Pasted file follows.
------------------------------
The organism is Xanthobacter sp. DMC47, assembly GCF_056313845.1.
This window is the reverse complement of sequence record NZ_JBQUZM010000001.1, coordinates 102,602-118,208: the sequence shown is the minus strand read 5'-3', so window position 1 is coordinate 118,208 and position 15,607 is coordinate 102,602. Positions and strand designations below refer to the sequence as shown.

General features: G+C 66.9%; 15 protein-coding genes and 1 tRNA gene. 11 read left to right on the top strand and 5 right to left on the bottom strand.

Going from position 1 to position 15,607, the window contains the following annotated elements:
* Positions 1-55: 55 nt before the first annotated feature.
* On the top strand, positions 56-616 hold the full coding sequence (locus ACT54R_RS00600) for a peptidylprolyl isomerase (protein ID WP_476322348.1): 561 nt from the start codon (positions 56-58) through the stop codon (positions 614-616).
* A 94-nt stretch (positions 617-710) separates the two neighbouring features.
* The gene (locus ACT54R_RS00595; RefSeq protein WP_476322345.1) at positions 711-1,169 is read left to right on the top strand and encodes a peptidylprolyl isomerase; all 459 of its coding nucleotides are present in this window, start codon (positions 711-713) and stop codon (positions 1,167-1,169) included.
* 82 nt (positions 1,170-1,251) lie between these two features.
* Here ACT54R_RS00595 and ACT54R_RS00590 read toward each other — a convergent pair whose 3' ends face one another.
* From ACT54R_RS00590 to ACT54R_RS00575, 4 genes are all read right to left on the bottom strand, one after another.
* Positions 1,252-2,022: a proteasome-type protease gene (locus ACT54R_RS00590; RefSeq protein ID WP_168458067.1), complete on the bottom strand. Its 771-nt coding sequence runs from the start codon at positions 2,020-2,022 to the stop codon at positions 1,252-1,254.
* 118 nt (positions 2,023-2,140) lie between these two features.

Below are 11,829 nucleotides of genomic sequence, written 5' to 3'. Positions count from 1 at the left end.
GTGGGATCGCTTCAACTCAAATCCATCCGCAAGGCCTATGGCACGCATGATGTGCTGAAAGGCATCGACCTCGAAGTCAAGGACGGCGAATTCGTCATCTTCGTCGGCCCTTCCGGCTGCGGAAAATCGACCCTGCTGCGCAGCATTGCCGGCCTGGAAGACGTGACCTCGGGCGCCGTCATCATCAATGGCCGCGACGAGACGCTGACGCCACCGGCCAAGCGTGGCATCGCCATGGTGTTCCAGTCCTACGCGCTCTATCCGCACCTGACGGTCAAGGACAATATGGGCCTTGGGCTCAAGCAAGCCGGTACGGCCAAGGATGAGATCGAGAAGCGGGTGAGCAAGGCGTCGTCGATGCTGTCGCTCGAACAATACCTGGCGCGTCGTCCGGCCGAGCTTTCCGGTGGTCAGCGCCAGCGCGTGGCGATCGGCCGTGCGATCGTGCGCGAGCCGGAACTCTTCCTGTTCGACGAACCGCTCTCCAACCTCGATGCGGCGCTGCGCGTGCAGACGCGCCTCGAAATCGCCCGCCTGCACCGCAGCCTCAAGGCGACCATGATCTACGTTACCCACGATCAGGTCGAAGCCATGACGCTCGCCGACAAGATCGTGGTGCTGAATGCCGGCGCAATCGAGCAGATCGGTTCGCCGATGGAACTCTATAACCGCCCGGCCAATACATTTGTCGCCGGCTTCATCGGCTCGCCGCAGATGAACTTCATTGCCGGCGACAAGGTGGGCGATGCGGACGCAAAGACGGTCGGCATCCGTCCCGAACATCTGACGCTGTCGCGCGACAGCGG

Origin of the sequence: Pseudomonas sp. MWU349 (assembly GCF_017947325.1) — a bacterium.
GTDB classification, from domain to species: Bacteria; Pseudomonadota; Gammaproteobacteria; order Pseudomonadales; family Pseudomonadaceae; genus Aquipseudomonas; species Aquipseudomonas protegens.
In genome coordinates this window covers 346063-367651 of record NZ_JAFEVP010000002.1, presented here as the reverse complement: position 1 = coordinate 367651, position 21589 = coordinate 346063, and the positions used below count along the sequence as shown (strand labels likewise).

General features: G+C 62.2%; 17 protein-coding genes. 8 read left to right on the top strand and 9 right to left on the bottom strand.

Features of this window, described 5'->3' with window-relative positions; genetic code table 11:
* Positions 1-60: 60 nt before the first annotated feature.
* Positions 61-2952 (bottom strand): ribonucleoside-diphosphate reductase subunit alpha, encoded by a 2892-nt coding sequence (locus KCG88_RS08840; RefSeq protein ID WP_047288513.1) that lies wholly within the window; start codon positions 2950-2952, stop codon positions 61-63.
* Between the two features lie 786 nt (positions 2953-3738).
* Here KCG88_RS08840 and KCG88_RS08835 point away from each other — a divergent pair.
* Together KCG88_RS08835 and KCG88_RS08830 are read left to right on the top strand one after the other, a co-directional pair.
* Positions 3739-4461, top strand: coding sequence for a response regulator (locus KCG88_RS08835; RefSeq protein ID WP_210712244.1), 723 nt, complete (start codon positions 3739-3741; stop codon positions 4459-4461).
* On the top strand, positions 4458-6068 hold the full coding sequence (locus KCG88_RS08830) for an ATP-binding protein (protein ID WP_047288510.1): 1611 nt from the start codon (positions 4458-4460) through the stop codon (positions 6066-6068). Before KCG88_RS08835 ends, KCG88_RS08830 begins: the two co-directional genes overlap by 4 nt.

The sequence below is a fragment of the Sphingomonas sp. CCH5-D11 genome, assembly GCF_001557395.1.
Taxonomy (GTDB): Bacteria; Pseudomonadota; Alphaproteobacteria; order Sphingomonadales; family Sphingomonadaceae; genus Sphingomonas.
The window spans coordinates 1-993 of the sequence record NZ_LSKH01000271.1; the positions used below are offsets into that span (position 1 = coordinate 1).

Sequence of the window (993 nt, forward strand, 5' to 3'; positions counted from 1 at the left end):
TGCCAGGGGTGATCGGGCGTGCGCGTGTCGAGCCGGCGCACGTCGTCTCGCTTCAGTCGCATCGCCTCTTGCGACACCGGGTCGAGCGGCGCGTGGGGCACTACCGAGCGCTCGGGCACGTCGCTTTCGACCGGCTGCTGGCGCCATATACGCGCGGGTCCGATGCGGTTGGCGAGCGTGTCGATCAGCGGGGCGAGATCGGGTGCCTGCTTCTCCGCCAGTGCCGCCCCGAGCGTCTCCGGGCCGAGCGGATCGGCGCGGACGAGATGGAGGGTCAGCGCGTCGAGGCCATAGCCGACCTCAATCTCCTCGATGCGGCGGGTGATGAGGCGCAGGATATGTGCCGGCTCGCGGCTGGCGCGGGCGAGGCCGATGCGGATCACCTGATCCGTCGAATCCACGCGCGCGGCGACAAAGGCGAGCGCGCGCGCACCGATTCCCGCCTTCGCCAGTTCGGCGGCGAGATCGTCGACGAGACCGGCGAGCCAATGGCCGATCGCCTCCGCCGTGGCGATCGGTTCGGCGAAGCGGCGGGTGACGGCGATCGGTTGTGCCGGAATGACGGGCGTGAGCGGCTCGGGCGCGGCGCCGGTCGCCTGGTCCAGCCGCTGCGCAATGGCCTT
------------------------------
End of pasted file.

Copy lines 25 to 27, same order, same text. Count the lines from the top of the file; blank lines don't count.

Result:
* Together KCG88_RS08835 and KCG88_RS08830 are read left to right on the top strand one after the other, a co-directional pair.
* Positions 3739-4461, top strand: coding sequence for a response regulator (locus KCG88_RS08835; RefSeq protein ID WP_210712244.1), 723 nt, complete (start codon positions 3739-3741; stop codon positions 4459-4461).
* On the top strand, positions 4458-6068 hold the full coding sequence (locus KCG88_RS08830) for an ATP-binding protein (protein ID WP_047288510.1): 1611 nt from the start codon (positions 4458-4460) through the stop codon (positions 6066-6068). Before KCG88_RS08835 ends, KCG88_RS08830 begins: the two co-directional genes overlap by 4 nt.